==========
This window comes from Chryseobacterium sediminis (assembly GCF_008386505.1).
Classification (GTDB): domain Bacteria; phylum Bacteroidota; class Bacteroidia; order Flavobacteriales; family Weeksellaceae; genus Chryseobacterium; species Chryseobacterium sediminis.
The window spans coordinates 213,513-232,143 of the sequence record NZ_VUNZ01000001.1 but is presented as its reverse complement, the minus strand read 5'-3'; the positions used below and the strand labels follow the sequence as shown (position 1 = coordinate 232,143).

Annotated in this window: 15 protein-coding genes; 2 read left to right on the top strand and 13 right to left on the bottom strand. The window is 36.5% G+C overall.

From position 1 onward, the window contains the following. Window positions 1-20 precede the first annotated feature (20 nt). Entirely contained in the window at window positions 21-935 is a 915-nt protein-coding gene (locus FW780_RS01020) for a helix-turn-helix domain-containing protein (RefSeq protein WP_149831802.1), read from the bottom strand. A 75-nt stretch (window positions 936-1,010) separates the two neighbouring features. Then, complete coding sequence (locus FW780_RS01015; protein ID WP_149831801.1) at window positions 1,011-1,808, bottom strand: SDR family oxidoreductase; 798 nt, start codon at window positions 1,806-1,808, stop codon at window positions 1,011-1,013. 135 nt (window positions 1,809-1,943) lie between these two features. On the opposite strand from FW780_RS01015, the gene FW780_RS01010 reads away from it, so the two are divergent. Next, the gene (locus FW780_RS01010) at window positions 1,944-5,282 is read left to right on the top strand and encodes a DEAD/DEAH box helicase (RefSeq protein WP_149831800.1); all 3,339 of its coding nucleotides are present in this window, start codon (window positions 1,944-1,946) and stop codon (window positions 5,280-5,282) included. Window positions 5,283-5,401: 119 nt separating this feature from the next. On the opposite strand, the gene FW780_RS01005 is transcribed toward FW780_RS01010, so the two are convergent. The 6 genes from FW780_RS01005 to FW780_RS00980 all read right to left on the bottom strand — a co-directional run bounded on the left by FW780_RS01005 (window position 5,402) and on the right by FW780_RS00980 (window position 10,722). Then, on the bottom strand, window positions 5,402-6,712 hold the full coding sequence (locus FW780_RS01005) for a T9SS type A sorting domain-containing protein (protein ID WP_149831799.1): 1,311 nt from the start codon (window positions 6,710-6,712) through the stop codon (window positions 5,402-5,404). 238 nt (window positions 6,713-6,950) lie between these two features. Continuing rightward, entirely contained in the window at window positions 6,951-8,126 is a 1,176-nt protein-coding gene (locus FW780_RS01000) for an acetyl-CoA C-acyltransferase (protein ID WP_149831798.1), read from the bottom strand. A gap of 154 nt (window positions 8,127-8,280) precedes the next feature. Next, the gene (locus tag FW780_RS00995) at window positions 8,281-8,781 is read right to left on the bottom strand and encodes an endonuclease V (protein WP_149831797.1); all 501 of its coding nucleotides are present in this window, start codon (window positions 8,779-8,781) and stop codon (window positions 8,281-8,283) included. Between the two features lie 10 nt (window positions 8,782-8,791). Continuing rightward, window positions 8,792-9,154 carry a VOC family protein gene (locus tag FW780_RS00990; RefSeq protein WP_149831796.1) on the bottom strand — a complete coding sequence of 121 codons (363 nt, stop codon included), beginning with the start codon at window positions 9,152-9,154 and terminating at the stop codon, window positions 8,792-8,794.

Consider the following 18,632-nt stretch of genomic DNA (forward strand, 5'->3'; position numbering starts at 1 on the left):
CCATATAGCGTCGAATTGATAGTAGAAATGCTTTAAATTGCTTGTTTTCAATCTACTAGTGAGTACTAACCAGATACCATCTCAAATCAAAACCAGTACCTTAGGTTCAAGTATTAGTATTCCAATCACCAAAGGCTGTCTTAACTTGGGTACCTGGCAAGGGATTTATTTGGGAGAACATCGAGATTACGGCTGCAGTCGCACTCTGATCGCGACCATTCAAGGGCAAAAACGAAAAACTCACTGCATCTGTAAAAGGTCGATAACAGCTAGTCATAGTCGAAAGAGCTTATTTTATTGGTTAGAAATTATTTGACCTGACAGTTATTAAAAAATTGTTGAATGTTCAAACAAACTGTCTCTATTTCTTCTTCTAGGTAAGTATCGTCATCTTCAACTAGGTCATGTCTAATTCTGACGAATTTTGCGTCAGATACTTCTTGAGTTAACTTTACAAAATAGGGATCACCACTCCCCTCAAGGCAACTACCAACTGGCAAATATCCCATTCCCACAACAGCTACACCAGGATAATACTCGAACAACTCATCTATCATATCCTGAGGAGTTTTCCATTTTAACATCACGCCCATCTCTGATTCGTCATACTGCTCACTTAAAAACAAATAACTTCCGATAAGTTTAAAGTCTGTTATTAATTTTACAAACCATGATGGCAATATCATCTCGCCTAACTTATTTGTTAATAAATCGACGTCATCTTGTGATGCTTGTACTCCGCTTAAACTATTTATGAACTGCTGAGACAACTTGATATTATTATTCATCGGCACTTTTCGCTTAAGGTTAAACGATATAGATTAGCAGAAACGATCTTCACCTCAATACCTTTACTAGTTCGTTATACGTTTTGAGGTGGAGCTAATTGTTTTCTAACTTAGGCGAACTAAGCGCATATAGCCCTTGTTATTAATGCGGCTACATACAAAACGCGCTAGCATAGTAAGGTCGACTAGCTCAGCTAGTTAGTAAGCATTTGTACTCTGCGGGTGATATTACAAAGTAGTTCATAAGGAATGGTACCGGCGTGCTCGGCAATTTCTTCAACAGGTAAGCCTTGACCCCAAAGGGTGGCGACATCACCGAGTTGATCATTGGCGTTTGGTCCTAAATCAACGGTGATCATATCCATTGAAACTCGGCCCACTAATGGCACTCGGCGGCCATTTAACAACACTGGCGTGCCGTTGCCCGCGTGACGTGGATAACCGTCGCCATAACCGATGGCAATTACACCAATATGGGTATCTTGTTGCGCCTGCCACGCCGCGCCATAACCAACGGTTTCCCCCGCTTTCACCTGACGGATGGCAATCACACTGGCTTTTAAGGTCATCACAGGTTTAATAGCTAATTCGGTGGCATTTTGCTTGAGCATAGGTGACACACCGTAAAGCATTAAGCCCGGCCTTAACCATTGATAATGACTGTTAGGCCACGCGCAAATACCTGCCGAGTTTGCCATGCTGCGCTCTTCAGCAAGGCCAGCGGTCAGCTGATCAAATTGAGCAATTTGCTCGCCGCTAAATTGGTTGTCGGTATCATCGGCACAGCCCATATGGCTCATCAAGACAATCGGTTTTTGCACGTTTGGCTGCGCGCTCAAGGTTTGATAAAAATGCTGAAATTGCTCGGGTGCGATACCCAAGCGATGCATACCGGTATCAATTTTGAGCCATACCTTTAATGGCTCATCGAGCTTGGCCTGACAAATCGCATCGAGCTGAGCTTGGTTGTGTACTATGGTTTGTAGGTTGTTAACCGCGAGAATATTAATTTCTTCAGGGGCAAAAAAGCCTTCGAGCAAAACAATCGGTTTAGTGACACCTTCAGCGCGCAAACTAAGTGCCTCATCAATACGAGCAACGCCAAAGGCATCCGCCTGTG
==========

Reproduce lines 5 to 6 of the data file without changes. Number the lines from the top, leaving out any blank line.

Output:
From position 1 onward, the window contains the following. Window positions 1-20 precede the first annotated feature (20 nt). Entirely contained in the window at window positions 21-935 is a 915-nt protein-coding gene (locus FW780_RS01020) for a helix-turn-helix domain-containing protein (RefSeq protein WP_149831802.1), read from the bottom strand. A 75-nt stretch (window positions 936-1,010) separates the two neighbouring features. Then, complete coding sequence (locus FW780_RS01015; protein ID WP_149831801.1) at window positions 1,011-1,808, bottom strand: SDR family oxidoreductase; 798 nt, start codon at window positions 1,806-1,808, stop codon at window positions 1,011-1,013. 135 nt (window positions 1,809-1,943) lie between these two features. On the opposite strand from FW780_RS01015, the gene FW780_RS01010 reads away from it, so the two are divergent. Next, the gene (locus FW780_RS01010) at window positions 1,944-5,282 is read left to right on the top strand and encodes a DEAD/DEAH box helicase (RefSeq protein WP_149831800.1); all 3,339 of its coding nucleotides are present in this window, start codon (window positions 1,944-1,946) and stop codon (window positions 5,280-5,282) included. Window positions 5,283-5,401: 119 nt separating this feature from the next. On the opposite strand, the gene FW780_RS01005 is transcribed toward FW780_RS01010, so the two are convergent. The 6 genes from FW780_RS01005 to FW780_RS00980 all read right to left on the bottom strand — a co-directional run bounded on the left by FW780_RS01005 (window position 5,402) and on the right by FW780_RS00980 (window position 10,722). Then, on the bottom strand, window positions 5,402-6,712 hold the full coding sequence (locus FW780_RS01005) for a T9SS type A sorting domain-containing protein (protein ID WP_149831799.1): 1,311 nt from the start codon (window positions 6,710-6,712) through the stop codon (window positions 5,402-5,404). 238 nt (window positions 6,713-6,950) lie between these two features. Continuing rightward, entirely contained in the window at window positions 6,951-8,126 is a 1,176-nt protein-coding gene (locus FW780_RS01000) for an acetyl-CoA C-acyltransferase (protein ID WP_149831798.1), read from the bottom strand. A gap of 154 nt (window positions 8,127-8,280) precedes the next feature. Next, the gene (locus tag FW780_RS00995) at window positions 8,281-8,781 is read right to left on the bottom strand and encodes an endonuclease V (protein WP_149831797.1); all 501 of its coding nucleotides are present in this window, start codon (window positions 8,779-8,781) and stop codon (window positions 8,281-8,283) included. Between the two features lie 10 nt (window positions 8,782-8,791). Continuing rightward, window positions 8,792-9,154 carry a VOC family protein gene (locus tag FW780_RS00990; RefSeq protein WP_149831796.1) on the bottom strand — a complete coding sequence of 121 codons (363 nt, stop codon included), beginning with the start codon at window positions 9,152-9,154 and terminating at the stop codon, window positions 8,792-8,794.

Consider the following 18,632-nt stretch of genomic DNA (forward strand, 5'->3'; position numbering starts at 1 on the left):